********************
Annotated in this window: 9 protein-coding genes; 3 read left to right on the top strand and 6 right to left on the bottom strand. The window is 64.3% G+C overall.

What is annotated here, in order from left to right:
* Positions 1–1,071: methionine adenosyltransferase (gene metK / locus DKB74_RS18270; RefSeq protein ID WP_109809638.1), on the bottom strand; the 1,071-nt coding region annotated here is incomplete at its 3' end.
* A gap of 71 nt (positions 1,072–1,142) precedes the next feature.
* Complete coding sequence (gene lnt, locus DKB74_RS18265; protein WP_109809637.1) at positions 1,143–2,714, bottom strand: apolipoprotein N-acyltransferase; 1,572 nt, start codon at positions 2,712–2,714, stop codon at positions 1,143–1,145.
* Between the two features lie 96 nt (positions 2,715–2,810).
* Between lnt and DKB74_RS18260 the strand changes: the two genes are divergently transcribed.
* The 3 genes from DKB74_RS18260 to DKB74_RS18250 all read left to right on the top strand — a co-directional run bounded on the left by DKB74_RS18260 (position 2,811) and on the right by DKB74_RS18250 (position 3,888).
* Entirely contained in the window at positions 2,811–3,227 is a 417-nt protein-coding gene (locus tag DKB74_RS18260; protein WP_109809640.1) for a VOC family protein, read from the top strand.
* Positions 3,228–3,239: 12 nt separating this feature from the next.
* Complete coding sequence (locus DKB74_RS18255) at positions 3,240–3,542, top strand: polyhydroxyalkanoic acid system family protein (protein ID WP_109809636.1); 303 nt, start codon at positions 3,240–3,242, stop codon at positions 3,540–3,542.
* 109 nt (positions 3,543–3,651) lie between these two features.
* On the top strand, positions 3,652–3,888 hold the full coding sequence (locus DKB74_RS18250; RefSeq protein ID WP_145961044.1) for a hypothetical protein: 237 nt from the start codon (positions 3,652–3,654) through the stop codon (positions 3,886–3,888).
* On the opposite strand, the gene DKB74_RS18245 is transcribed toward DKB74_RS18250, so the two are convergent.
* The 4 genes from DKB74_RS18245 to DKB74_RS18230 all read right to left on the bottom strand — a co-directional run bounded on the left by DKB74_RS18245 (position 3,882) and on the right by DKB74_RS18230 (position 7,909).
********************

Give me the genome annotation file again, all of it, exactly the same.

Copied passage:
Annotated in this window: 9 protein-coding genes; 3 read left to right on the top strand and 6 right to left on the bottom strand. The window is 64.3% G+C overall.

What is annotated here, in order from left to right:
* Positions 1–1,071: methionine adenosyltransferase (gene metK / locus DKB74_RS18270; RefSeq protein ID WP_109809638.1), on the bottom strand; the 1,071-nt coding region annotated here is incomplete at its 3' end.
* A gap of 71 nt (positions 1,072–1,142) precedes the next feature.
* Complete coding sequence (gene lnt, locus DKB74_RS18265; protein WP_109809637.1) at positions 1,143–2,714, bottom strand: apolipoprotein N-acyltransferase; 1,572 nt, start codon at positions 2,712–2,714, stop codon at positions 1,143–1,145.
* Between the two features lie 96 nt (positions 2,715–2,810).
* Between lnt and DKB74_RS18260 the strand changes: the two genes are divergently transcribed.
* The 3 genes from DKB74_RS18260 to DKB74_RS18250 all read left to right on the top strand — a co-directional run bounded on the left by DKB74_RS18260 (position 2,811) and on the right by DKB74_RS18250 (position 3,888).
* Entirely contained in the window at positions 2,811–3,227 is a 417-nt protein-coding gene (locus tag DKB74_RS18260; protein WP_109809640.1) for a VOC family protein, read from the top strand.
* Positions 3,228–3,239: 12 nt separating this feature from the next.
* Complete coding sequence (locus DKB74_RS18255) at positions 3,240–3,542, top strand: polyhydroxyalkanoic acid system family protein (protein ID WP_109809636.1); 303 nt, start codon at positions 3,240–3,242, stop codon at positions 3,540–3,542.
* 109 nt (positions 3,543–3,651) lie between these two features.
* On the top strand, positions 3,652–3,888 hold the full coding sequence (locus DKB74_RS18250; RefSeq protein ID WP_145961044.1) for a hypothetical protein: 237 nt from the start codon (positions 3,652–3,654) through the stop codon (positions 3,886–3,888).
* On the opposite strand, the gene DKB74_RS18245 is transcribed toward DKB74_RS18250, so the two are convergent.
* The 4 genes from DKB74_RS18245 to DKB74_RS18230 all read right to left on the bottom strand — a co-directional run bounded on the left by DKB74_RS18245 (position 3,882) and on the right by DKB74_RS18230 (position 7,909).